Laser marking plastics

Through the use of a new plastics additive, UK-based Sherwood Technology Limited claims that it can now successfully mark plastics using low power CO2 lasers.

Through the use of a new plastics additive, UK-based Sherwood Technology claims that it can now successfully mark plastics using low power CO2 lasers.

Prior to Sherwood’s breakthrough, the successful laser marking of plastics with low powered CO2 lasers was an area of difficulty. Manufacturers had abandoned the use of these CO2 lasers in preference for higher powered versions and YAG lasers particularly for Polyolefins such as Polypropylene and Polyethylene.

Other additives have been used before, but these tend to require higher activation energy and cause a localised change and charring to the surrounding plastic.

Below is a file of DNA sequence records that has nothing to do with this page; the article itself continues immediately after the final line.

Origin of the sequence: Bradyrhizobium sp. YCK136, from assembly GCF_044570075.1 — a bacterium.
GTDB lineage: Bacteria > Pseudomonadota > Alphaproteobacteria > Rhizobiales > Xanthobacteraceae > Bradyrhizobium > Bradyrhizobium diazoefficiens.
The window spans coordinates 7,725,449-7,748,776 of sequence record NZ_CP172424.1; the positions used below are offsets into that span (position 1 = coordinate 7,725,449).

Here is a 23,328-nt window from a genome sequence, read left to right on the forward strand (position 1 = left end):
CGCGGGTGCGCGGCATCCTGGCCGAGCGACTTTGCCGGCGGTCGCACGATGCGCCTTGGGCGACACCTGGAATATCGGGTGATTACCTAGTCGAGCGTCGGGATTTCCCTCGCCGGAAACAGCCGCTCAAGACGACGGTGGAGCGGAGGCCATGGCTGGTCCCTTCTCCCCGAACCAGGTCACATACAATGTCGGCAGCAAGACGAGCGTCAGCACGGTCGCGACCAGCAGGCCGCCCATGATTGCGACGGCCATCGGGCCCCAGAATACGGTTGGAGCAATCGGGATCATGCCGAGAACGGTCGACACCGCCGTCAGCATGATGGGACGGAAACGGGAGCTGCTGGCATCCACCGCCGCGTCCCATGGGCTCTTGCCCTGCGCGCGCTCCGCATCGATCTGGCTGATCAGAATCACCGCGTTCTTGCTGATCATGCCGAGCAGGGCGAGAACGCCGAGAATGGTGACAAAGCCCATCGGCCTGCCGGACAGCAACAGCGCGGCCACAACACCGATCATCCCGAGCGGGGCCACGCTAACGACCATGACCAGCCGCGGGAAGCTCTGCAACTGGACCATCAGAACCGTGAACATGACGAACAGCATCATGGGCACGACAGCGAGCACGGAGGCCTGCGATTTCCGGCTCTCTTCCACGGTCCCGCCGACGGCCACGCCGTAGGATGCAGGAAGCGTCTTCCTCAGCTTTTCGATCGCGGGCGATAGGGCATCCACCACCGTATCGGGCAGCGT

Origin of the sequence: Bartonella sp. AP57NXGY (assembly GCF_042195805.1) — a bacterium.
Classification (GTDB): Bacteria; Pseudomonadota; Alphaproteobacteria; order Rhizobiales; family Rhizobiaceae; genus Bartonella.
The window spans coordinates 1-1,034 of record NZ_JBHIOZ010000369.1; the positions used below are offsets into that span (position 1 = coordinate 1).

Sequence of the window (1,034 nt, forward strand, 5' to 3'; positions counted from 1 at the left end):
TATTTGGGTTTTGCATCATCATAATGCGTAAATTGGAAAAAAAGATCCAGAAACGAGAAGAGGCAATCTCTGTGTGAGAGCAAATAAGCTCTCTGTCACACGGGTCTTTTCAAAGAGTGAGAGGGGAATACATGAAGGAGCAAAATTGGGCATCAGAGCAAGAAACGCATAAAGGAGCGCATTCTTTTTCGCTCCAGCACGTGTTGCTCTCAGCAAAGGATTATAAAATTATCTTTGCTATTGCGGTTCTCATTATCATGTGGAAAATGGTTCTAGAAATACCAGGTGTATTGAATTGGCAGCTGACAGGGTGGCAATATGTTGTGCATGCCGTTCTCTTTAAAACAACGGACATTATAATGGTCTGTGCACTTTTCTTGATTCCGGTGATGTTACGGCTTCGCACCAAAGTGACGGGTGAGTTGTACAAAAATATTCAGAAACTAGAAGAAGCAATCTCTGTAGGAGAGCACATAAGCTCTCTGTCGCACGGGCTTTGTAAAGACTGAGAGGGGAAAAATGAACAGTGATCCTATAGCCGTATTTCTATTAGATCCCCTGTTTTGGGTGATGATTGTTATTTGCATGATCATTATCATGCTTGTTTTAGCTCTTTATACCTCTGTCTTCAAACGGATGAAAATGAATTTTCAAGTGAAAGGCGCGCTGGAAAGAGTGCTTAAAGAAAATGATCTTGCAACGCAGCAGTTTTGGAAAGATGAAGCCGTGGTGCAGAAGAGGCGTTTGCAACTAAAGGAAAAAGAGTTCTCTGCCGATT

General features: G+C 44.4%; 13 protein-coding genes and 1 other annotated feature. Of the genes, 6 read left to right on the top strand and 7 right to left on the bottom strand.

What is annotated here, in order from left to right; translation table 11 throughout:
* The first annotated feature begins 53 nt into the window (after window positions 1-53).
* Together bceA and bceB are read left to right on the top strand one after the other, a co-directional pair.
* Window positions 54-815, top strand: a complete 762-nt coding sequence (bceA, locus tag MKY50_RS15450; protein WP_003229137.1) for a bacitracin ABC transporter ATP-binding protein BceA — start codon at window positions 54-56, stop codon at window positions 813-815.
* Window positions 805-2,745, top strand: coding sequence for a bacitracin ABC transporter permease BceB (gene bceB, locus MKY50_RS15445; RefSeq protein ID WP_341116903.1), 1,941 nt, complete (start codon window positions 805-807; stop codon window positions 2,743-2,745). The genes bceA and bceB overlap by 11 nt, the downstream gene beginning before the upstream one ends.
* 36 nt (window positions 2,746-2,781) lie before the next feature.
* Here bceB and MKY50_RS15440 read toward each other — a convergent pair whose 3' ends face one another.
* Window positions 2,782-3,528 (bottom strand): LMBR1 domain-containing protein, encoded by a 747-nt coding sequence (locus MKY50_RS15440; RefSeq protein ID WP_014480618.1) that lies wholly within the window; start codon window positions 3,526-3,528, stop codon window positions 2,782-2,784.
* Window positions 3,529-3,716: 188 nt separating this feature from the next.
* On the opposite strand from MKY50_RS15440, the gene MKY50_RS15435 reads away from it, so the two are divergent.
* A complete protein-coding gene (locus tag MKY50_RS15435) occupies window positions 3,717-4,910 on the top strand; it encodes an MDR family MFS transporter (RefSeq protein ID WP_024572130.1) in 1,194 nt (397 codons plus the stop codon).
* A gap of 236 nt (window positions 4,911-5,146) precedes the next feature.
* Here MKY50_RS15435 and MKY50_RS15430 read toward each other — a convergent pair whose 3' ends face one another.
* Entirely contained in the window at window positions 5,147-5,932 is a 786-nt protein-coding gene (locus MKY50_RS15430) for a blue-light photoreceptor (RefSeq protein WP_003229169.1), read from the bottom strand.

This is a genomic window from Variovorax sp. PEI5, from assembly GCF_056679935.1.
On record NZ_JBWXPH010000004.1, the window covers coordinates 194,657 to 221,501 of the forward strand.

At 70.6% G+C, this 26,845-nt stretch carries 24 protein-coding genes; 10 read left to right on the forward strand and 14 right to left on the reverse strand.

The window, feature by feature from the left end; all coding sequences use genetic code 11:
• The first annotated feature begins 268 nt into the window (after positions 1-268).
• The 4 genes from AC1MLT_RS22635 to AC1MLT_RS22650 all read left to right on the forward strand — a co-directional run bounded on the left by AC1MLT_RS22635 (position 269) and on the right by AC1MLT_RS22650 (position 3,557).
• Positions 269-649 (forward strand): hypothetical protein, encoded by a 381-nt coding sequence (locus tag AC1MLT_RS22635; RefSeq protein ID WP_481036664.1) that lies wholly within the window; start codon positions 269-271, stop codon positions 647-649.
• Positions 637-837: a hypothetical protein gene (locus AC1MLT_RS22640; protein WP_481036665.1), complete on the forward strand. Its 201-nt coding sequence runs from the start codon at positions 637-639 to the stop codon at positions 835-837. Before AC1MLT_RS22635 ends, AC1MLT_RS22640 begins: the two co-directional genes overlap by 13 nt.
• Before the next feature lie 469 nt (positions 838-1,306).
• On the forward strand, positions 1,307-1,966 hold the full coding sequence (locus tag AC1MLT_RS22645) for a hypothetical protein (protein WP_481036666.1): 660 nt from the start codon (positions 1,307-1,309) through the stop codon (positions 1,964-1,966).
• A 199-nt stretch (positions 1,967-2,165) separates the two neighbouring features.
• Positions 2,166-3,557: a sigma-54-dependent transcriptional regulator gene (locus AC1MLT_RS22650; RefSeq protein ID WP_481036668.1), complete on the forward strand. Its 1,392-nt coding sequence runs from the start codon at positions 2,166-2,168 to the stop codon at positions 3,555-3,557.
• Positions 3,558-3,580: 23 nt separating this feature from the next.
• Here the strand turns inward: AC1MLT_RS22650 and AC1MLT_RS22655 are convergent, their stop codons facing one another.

Sherwood Technology solved these problems by developing an additive called the DataLase Masterbatch which can be added directly to the polymer to be extruded or injection moulded.

The additive, which is non-toxic and environmentally friendly, produces a positive image when marked by a low power CO2 laser. The additive undergoes a simple chemical colour change and creates an image that is stable and has high contrast.

The laser imaging process does not require any ink or ribbons and is virtually maintenance free according to the company. In sharp contrast to traditional methods, it allows users to mark an expanding range of polymers using CO2 lasers, and is thermally resistant at normal injection/blow moulding and extrusion temperatures up to around 250 degrees C.

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